Rebels have killed 14 Algerian soldiers in an ambush during a patrol in the mountains east of Algiers.
The attack in Tizi Ouzou on Saturday, 120km east of the capital, was the deadliest in years against the country's security forces.
The soldiers were returning from securing polling stations for Thursday's presidential election, which the government said was won by the country's ailing, 77-year-old incumbent, Abdelaziz Bouteflika, in a landslide.
Noone has so far claimed responsibilty for the attack.
Al-Qaeda's north African branch, al-Qaeda in the Islamic Maghreb (AQIM), is active in Algeria.
Elias Filali, a journalist reporting from Algiers, told Al Jazeera the attack comes off the back of Bouteflika's election victory at the weekend and seems to have taken place after a lapse in security.
Algeria fought a 10-year civil war against the political party the Islamic Salvation Front (FIS), who supported the introduction of Islamic law in the 1990s, after invalidating a national election.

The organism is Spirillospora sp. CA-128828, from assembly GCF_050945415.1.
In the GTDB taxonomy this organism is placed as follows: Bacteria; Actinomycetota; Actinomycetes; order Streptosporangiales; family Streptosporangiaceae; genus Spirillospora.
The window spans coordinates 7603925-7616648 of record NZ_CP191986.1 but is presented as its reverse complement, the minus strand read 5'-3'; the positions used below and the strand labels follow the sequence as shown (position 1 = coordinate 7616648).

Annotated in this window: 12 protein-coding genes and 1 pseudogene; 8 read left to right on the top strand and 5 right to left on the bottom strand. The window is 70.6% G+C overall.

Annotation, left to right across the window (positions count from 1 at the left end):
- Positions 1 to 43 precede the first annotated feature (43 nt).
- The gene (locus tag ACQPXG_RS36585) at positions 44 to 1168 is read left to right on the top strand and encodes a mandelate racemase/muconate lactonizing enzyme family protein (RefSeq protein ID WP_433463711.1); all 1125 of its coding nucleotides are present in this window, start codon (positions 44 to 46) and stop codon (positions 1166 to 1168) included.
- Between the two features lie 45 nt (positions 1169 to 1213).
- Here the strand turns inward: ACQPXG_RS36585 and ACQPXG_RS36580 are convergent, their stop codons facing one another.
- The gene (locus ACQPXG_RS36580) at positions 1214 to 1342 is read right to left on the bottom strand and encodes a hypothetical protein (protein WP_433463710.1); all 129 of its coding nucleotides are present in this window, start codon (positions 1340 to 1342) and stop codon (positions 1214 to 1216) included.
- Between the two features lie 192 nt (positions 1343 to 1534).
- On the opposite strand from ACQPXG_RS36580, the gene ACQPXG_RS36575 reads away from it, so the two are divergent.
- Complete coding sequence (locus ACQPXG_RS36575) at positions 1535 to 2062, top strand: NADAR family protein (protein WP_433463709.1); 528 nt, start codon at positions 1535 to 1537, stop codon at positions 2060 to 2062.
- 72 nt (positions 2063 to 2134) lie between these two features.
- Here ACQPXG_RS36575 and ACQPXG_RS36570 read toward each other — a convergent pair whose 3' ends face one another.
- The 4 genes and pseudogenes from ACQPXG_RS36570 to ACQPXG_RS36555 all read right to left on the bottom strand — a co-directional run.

Those fighting against the government are now largely confined to isolated regions, such as the Kabylie mountains.
The Kabylie mountains are populated by Berbers, North Africa's original inhabitants, who speak their own language and have long been disaffected from the central government.
The Tizi Ouzou region near Saturday's attack site had the lowest participation rate in the presidential election in the entire country.